Do you know your bread? From Penzance to John O’Groats there are a host of speciality breads and baked goods available from your local craft baker. Some have their origins locally while others are linked to ancient traditions and cultures. Here is a taster of some of our favourites – they all look and taste different but each need the skill and care of a craft baker to make.

Regional and Speciality Bread

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Bakewell Pudding and Bakewell Tart:
Originating from the market town of Bakewell in the Peak District National Park in the 1820’s, the Bakewell Pudding is a dessert consisting of a flaky pastry base with a layer of sieved jam, covered with an egg and almond paste. In contrast, the Bakewell Tart consists of a short crust pastry, spread with a layer of jam and an almond filling.

Bara Brith:
Literally meaning ‘mottled bread’ from the Welsh language, Bara Brith can be made in the form of bread – with yeast – or a fruitcake, with self-rising flour. Traditionally, raisins and other dried fruit are added.

Barmbrack:
An Irish, yeasted bread made up of a sweet dough with added sultanas and raisins. The name ‘Barm Brack’ is believed to originate from the Irish word ‘bairin’ – a loaf – and ‘breac’ – speckled.

Challah:
Traditional Jewish egg bread, made also with flour, yeast, water and sugar. The dough is rolled into braid-shaped pieces and brushed with egg wash before baking, to add a golden colour.

Chelsea Buns:
Produced since the eighteenth century, and originally from South-East England, the Chelsea Bun is based on a ferment of milk, sugar, yeast and flour. Chelsea Buns are sweet, lightly spiced with dried fruit, traditionally spiral-shaped, golden-brown on top and pale cream at the sides.

Cornish Saffron Buns:
Originally from Cornwall, Cornish Saffron Buns consist of a deep, golden-yellow crust, speckled with fruit. The flavour is lightly sweet and subtle, and the buns are traditionally eaten with clotted cream.

Custard Tart:
Originating from East Anglia in medieval times, the Custard Tart is a round tart with sloping sides and crimped edges. Yellow in colour, speckled with brown, they are rich, eggy and sweet, and spiced with nutmeg.

English Muffin:
First invented by a British immigrant to New York, Samuel Bath Thomas in 1894, the English Muffin is soft, flat and round – made from a soft dough containing warmed flour, water, yeast, salt and small quantities of sugar and butter. Their colour is a pale gold on top and white on the sides, with small holes on top.

Grasmere Gingerbread:
From the small town of Grasmere in the English Lake District, Grasmere Gingerbread is a thin, rich-brown gingerbread with a sweet and spicy flavour, and a chewy texture.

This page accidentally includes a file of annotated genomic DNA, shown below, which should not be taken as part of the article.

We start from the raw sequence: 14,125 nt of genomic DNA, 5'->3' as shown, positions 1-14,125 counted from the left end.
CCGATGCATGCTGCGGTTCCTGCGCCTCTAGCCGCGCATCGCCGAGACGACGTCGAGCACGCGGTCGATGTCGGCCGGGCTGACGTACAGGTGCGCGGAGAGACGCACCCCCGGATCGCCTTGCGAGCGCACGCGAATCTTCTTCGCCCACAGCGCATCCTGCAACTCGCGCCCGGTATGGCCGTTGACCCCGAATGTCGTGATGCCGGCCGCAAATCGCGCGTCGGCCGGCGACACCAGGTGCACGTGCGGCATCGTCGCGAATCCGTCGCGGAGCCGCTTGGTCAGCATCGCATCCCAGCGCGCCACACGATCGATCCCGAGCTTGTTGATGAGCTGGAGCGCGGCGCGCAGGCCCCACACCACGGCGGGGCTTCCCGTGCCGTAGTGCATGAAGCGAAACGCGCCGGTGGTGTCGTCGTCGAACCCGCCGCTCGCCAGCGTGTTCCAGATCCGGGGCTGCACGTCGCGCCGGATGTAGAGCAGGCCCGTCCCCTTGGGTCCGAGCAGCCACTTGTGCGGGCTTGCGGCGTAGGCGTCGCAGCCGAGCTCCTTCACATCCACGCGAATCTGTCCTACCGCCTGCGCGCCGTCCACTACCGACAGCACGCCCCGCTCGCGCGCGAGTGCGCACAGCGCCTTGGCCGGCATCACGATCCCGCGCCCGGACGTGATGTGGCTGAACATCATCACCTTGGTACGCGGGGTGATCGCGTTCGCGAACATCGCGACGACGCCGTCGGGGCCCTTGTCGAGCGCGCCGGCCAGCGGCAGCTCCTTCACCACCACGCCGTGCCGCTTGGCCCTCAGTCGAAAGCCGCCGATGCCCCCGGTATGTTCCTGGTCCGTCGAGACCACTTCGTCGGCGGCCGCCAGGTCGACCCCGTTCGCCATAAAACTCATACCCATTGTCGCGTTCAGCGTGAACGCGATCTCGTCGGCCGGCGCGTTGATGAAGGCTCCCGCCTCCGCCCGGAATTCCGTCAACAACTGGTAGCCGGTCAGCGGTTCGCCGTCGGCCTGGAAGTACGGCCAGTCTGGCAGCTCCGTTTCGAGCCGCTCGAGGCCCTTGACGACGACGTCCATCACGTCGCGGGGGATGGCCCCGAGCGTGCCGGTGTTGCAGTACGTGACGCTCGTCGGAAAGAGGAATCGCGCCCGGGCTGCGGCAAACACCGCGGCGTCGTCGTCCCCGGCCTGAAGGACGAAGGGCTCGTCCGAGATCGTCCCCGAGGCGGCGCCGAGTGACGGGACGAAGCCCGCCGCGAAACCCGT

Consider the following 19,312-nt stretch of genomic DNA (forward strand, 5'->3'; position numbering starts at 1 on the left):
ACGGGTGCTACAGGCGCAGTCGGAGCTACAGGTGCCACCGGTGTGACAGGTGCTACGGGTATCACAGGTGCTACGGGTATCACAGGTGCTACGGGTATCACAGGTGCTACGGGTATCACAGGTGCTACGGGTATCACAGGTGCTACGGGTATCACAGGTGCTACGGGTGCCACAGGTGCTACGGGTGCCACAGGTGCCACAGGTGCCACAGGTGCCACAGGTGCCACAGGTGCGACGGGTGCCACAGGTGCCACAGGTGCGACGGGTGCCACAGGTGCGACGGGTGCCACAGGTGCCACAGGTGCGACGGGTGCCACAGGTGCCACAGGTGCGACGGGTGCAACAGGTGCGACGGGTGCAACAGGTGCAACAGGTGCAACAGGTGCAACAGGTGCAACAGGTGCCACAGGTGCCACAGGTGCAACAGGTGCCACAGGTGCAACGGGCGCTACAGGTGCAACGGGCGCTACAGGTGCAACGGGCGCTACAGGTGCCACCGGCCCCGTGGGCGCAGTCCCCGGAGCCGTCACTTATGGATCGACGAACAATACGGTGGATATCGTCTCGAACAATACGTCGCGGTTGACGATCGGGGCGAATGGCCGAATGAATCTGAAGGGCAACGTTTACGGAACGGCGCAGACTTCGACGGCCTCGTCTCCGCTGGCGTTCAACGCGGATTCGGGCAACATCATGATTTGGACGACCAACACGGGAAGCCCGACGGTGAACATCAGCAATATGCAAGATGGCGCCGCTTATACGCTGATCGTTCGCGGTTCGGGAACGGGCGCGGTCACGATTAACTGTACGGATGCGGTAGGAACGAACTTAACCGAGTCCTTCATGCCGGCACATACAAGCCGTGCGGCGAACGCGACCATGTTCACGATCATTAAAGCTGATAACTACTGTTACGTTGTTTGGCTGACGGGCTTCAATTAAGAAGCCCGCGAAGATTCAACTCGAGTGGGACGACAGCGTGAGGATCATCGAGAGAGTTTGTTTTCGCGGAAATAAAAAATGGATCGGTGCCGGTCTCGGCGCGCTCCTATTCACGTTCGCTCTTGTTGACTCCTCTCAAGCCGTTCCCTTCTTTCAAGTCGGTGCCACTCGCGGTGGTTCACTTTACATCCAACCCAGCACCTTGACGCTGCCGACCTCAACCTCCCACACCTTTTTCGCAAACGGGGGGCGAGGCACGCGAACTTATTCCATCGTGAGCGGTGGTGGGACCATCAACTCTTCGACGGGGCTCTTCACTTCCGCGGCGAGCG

Irish Soda Bread:
Irish Soda Bread is bread which incorporates baking soda as a leavening agent, instead of yeast, and is specifically made from soft wheat flour and also traditionally with buttermilk.
Kentish Huffkins:
Traditionally from Kent, the Kentish Huffkin is a flat, wide bread roll, characterised by the indentation in the centre of the roll made by the baker’s thumb.

Lardy Cake:
From the South of England, Lardy Cakes are often rectangular or round, based on lard. They are a deep gold colour, sticky and shiny, speckled with dried fruit, flaky, sweet and chewy.

Mothering Cake:
In England, during the 1600’s, a day was commemorated to honour mothers, called Mothering Sunday. A special cake was then prepared – the Mothering Cake – a fruit cake containing two layers of almond paste, and made with 11 balls of marzipan icing on top, representing eleven of the apostles.

Pikelets:
Pikelets are a regional South Welsh variation of the crumpet, whose name derives from the Welsh – meaning “pitchy bread”. It is usually thinner than a crumpet, made with yeast batter and loosely cooked on a griddle.

Oatcakes
Oatcakes originally from the North of Scotland, were developed in the seventeenth century, and are made with various cuts of ground oatmeal, salt, a little dripping and water to mix. These are commonly thin and crispy.

Scottish Shortbread:
The story of shortbread begins with the medieval “biscuit bread”. Any leftover dough from bread making was dried out in a low oven until it hardened into a type of rusk: the word “biscuit” means “twice cooked”. Gradually the yeast in the bread was replaced by butter, and biscuit bread developed into shortbread.

Staffordshire Oatcakes:
Staffordshire Oatcakes go back to the late eighteenth century. These are of a circular shape, pale brown, speckled and smooth on the underside, and full of small holes on top. Their flavour is slightly sour and very oaty.

Spelt Bread:
Spelt bread is made from a primitive form of wheat – spelt – which adds a deliciously rich nutty flavour to the bread. One of its benefits is that it offers a wider range of nutrients compared to other forms of wheat.

Stottie Cake:
Produced in the North-East of England, Stottie bread is a flat and round loaf, with a heavy texture, and with an indent in the middle done by the baker.

Welsh Cakes:
Welsh Cakes were traditionally baked on a bakestone, now iron griddles are used. Welsh Cakes are small and circular; dried fruits and currants are added, and they may also include spices such as cinnamon.

Yorkshire Teacakes:
The Yorkshire teacake is a light, round, sweet bun made with yeast, containing dried fruit and often currants. These are usually toasted and buttered, and served with tea.